The cream of the New Zealand crime writing scene and talent from overseas came together for Rotorua Noir, the first crime writing festival held in New Zealand.

A pōwhiri, creative writing workshops for budding authors and two days of author panels were all part of the action on the weekend for attendees who travelled from as far as Germany to gain insight to the minds of some of the best crime writers from around the globe.

Craig Sisterson formed the festival with Grant Nicol after meeting at a similar festival in Iceland.

Jennifer Lane engaging with the audience at Rotorua Noir. Photo / Stephen Parker
Jennifer Lane engaging with the audience at Rotorua Noir. Photo / Stephen Parker

Sisterson said the pair independently had the idea of creating a crime writing festival in New Zealand and when Nicol moved back to New Zealand, they decided Rotorua would be a good place to start.

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"It's a great place to bring people together. There is all the Māori history, beautiful scenery, lots to see and do.

"We want to welcome our international guests from overseas and have an amazing festival but also, they get a little taste of New Zealand. "

Joshua Pomare, Rotorua local, at Rotorua Noir. Photo / Stephen Parker
Joshua Pomare, Rotorua local, at Rotorua Noir. Photo / Stephen Parker

Of the 45 storytellers who were present on the weekend, Sisterson said about 30 were from New Zealand - the most New Zealand crime writers ever gathered together.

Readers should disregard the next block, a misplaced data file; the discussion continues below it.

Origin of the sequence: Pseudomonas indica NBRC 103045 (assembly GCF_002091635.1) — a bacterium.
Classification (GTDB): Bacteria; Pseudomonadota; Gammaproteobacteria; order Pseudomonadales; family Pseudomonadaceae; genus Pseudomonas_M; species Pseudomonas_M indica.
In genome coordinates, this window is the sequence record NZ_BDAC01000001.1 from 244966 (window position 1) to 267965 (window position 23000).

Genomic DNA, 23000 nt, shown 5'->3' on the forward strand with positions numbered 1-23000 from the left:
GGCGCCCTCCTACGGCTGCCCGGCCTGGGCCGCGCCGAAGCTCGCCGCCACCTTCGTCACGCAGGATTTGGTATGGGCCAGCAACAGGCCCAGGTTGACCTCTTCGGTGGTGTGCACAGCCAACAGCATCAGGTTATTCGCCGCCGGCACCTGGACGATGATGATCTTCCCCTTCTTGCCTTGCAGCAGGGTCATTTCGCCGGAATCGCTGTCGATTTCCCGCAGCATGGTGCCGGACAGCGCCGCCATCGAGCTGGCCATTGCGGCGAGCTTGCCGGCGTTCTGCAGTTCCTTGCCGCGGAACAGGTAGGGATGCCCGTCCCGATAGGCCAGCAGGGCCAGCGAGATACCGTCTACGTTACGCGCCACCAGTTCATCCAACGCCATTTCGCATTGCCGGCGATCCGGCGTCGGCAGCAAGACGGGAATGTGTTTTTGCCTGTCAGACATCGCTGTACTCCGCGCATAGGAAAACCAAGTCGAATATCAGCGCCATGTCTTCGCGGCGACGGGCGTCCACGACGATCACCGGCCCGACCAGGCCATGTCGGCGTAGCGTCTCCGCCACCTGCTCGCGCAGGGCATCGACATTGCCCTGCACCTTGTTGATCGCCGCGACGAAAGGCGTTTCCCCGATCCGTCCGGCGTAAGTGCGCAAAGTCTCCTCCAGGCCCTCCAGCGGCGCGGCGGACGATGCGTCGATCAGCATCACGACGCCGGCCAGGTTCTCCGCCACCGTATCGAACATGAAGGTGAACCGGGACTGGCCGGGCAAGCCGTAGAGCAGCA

He said the festival was small, with just over 100 attendees, but the pair wanted it to be intimate. He believed it could have sold out twice over.

"We literally sold out three-and-a-half months ago, we've had to turn people away that wanted to come."

Nathan Blackwell author of The Sound of Her Voice at Rotorua Noir. Photo / Stephen Parker
Nathan Blackwell author of The Sound of Her Voice at Rotorua Noir. Photo / Stephen Parker

When asked what's next for the festival, Sisterson said: "I think the question is when it will happen again."

He said the festival already had potential guests of honour lined up, therefore, it was a question of when or where the pair would hold it.

Alex Gray, the grandmother of crime festivals, was one of the co-founders of the crime writing festival in Scotland, called Bloody Scotland, which draws more than 10,000 people for the weekend.

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That spurred other festivals, such as Iceland Noir, which was the namesake for the festival in Rotorua.

Gray said: "We had some good ingredients. We wanted things to be different and to be quirky, we didn't just want the standard panel.

"Our formula has been copied all throughout the others, for example, Rotorua Noir had their workshops on a Friday which we do."

Jacky Collins from the United Kingdom at Rotorua Noir. Photo / Stephen Parker
Jacky Collins from the United Kingdom at Rotorua Noir. Photo / Stephen Parker

Gray had always wanted to come to New Zealand and said previously to Sisterson that if he created a festival she would be there without a doubt.

"About a year or so ago he said 'we are holding Rotorua Noir, would you like to be our guest of honour?'

"I think I said, 'hold me back!'"